Maxine Thomas, a South Memphis resident, walked over to the microphone, carefully balancing her cane as she asked how residents should protect themselves.
“What are we going to do? Just die? she asked. “I want to live long. I am 83 years old.
Another resident told officials she was born and raised near Tennessee Sterilization Services and lived close enough to throw a rock at the building from her yard. Although she later moved on, she later developed breast cancer and several of her neighbors also got cancer.
“Some of us have lost our parents. I lost my father,” Carolyn Lanton said.
Due to cancer risks, EPA officials and the Shelby County Health Department are investigating the number of cancer cases linked to area residents. The department is also working to create resources for residents who cannot afford to get tested for cancer, Taylor said.
“We are already working with all of our hospital partners in in-depth conversations about how many resources we can bring there. We know there are a lot of people in the community who are uninsured or underinsured, please remember that,” Taylor said. “So we have a lot of people, and it has a lot to do with what’s happening at the state level, the fact that we’re not a Medicaid expander state. Don’t get me started on that.
The EPA also plans to propose new regulations targeting EtO emissions in the coming months, with a final proposal expected in 2023. Once the regulations are established, the Clean Air Act gives facilities two to three years to complete. comply with the requirements and the EPA has encouraged facilities to work towards reducing current emission levels.
We die disproportionately, and we are told to wait. We cannot afford to wait. It is that we are sacrificed for the polluters. We are sacrificed for their profits, and we are sacrificed because people in positions of power don’t care about our lives.
But residents questioned why they were still being asked to take the risk of living near a cancer-causing facility that employed just eight workers, they noted. Others complained that EPA officials offered few solutions.
“We have to do something now. We can’t keep dying for some (profits),” resident Adrian Ward said.
“We only need a solution to the problem. Ask them to move somewhere less populated,” he added.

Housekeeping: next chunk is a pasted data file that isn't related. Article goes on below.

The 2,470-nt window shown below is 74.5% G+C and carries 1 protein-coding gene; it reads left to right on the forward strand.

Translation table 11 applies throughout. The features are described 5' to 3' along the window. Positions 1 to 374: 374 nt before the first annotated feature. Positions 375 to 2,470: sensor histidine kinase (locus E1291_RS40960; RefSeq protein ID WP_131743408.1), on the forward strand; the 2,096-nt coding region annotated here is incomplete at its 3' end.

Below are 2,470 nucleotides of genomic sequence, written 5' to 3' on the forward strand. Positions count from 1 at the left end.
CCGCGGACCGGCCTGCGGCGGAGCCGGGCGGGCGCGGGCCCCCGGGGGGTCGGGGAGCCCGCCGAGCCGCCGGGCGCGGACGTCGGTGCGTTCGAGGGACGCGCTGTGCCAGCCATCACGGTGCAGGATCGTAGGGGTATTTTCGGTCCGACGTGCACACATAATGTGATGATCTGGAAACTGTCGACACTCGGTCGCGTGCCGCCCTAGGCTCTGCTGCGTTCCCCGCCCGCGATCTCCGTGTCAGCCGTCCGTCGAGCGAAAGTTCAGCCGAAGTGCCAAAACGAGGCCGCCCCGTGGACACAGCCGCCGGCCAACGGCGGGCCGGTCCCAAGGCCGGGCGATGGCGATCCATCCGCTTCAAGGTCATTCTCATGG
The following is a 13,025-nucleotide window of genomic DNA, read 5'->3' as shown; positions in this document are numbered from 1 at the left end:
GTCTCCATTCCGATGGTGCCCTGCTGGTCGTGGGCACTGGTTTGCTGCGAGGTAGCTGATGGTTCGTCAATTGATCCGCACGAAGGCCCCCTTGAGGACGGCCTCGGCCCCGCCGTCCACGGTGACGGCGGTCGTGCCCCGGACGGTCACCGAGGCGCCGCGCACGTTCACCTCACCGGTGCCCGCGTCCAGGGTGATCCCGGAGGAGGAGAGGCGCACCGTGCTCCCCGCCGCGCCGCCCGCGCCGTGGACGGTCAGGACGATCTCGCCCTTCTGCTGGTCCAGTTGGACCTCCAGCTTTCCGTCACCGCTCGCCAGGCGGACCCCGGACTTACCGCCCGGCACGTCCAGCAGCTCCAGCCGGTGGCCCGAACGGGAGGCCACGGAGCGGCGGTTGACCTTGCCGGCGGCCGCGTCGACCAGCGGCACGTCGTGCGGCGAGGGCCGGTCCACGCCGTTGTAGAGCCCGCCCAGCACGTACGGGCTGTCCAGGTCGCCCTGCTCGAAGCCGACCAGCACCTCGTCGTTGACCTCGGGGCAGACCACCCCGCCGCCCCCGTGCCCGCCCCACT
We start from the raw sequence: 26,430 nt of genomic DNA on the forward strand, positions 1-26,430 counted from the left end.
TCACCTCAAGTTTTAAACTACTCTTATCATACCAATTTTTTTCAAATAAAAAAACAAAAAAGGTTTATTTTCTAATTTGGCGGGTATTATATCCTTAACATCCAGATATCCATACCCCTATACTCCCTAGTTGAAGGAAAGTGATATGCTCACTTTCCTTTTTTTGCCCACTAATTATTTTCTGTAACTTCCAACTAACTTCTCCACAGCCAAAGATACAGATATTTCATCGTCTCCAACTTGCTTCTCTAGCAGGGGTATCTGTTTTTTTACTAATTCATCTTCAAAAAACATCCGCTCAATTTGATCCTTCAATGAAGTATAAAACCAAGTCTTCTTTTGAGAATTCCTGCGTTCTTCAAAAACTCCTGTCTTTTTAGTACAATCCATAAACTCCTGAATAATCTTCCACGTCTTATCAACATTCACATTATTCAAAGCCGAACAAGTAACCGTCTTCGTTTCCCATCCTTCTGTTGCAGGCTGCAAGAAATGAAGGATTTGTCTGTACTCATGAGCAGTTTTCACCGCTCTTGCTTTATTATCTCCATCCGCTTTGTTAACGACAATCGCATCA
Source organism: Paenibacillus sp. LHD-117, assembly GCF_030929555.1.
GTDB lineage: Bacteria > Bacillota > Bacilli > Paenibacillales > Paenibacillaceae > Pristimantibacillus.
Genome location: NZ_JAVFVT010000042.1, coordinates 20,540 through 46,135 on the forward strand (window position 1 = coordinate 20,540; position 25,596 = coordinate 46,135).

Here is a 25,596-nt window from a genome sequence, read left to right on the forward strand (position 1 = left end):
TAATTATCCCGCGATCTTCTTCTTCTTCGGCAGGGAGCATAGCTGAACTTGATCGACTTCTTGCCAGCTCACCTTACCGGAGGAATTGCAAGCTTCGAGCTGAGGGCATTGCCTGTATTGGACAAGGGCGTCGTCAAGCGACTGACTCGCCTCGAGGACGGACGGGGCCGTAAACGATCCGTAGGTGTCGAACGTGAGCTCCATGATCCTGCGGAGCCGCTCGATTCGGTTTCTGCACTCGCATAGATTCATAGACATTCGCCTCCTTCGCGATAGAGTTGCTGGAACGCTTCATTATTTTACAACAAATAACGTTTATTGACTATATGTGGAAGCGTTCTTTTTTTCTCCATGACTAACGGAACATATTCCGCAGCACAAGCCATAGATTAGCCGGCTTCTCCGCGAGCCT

The problem is, according to EPA officials, Tennessee’s sterilization services haven’t violated any regulations and have all the necessary permits. Although the facility is one of 100 nationwide, the Memphis facility is one of 23 at higher risk – and no law has prevented the facility from settling in a predominantly black community in low income, a concept that many community activists have described as environmental. racism.
“We are dying disproportionately, and what we’re being told is to wait. We can’t afford to wait,” said Justin J. Pearson, co-founder of Memphis Community Against Pollution. It’s that we’re sacrificed for the polluters, we’re sacrificed for their profits, and we’re sacrificed because people in positions of power don’t care about our lives.
“Sterilization services must disappear,” he said.
“It’s easy for you to say what you said, and I agree with most of the reasons people are here. I think the challenge is that that’s not how this process works,” Blackman retorted, adding that communities needed to challenge local zoning laws in order to get the facility moving.
Pearson then spoke directly to the EPA panel about their efforts to educate the community about the risks they inherited simply by living in South Memphis.
“You haven’t educated this community enough about what’s going on,” he said, adding that MCAP volunteers had sent out thousands of flyers and text messages.
The community can’t wait for new regulations, Pearson said, and MCAP plans to continue its advocacy efforts to enact faster changes.
“This is the move we’re talking about, and we need you to go back to Atlanta and do your job well and know you have Memphis to back you up,” he said.
“But we don’t have time to wait,” Pearson said.